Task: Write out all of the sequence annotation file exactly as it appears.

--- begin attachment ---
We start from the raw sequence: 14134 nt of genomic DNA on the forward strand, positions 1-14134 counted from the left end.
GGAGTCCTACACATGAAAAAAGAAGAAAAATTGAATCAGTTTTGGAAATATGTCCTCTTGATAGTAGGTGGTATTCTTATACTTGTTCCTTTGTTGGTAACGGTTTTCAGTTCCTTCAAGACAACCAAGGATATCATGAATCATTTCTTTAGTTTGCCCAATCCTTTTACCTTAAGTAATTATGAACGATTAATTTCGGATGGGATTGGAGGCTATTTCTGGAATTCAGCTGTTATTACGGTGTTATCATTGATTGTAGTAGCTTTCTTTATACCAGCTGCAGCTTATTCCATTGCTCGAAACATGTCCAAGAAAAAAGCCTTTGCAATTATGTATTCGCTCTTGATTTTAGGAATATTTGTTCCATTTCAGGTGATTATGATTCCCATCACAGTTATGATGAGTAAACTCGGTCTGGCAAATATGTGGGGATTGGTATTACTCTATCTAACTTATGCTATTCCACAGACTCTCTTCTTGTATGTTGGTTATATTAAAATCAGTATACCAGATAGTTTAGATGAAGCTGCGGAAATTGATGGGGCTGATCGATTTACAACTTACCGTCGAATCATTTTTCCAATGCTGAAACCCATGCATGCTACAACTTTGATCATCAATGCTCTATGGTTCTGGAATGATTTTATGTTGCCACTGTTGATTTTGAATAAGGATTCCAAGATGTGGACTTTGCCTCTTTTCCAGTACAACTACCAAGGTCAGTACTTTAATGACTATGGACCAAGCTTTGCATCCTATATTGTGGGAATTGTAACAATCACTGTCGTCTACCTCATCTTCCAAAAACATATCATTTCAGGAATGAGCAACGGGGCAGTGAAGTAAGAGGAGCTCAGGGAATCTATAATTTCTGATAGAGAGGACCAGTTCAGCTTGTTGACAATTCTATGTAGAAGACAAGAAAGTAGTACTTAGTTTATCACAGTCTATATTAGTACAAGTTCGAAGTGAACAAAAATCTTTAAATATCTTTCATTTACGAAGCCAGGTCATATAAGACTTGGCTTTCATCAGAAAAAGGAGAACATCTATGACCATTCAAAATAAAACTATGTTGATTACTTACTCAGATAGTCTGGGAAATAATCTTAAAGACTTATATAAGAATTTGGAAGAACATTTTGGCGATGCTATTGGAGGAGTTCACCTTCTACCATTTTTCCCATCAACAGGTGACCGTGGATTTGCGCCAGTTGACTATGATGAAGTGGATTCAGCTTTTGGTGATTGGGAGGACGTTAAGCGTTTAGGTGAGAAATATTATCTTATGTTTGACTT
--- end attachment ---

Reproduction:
We start from the raw sequence: 14134 nt of genomic DNA on the forward strand, positions 1-14134 counted from the left end.
GGAGTCCTACACATGAAAAAAGAAGAAAAATTGAATCAGTTTTGGAAATATGTCCTCTTGATAGTAGGTGGTATTCTTATACTTGTTCCTTTGTTGGTAACGGTTTTCAGTTCCTTCAAGACAACCAAGGATATCATGAATCATTTCTTTAGTTTGCCCAATCCTTTTACCTTAAGTAATTATGAACGATTAATTTCGGATGGGATTGGAGGCTATTTCTGGAATTCAGCTGTTATTACGGTGTTATCATTGATTGTAGTAGCTTTCTTTATACCAGCTGCAGCTTATTCCATTGCTCGAAACATGTCCAAGAAAAAAGCCTTTGCAATTATGTATTCGCTCTTGATTTTAGGAATATTTGTTCCATTTCAGGTGATTATGATTCCCATCACAGTTATGATGAGTAAACTCGGTCTGGCAAATATGTGGGGATTGGTATTACTCTATCTAACTTATGCTATTCCACAGACTCTCTTCTTGTATGTTGGTTATATTAAAATCAGTATACCAGATAGTTTAGATGAAGCTGCGGAAATTGATGGGGCTGATCGATTTACAACTTACCGTCGAATCATTTTTCCAATGCTGAAACCCATGCATGCTACAACTTTGATCATCAATGCTCTATGGTTCTGGAATGATTTTATGTTGCCACTGTTGATTTTGAATAAGGATTCCAAGATGTGGACTTTGCCTCTTTTCCAGTACAACTACCAAGGTCAGTACTTTAATGACTATGGACCAAGCTTTGCATCCTATATTGTGGGAATTGTAACAATCACTGTCGTCTACCTCATCTTCCAAAAACATATCATTTCAGGAATGAGCAACGGGGCAGTGAAGTAAGAGGAGCTCAGGGAATCTATAATTTCTGATAGAGAGGACCAGTTCAGCTTGTTGACAATTCTATGTAGAAGACAAGAAAGTAGTACTTAGTTTATCACAGTCTATATTAGTACAAGTTCGAAGTGAACAAAAATCTTTAAATATCTTTCATTTACGAAGCCAGGTCATATAAGACTTGGCTTTCATCAGAAAAAGGAGAACATCTATGACCATTCAAAATAAAACTATGTTGATTACTTACTCAGATAGTCTGGGAAATAATCTTAAAGACTTATATAAGAATTTGGAAGAACATTTTGGCGATGCTATTGGAGGAGTTCACCTTCTACCATTTTTCCCATCAACAGGTGACCGTGGATTTGCGCCAGTTGACTATGATGAAGTGGATTCAGCTTTTGGTGATTGGGAGGACGTTAAGCGTTTAGGTGAGAAATATTATCTTATGTTTGACTT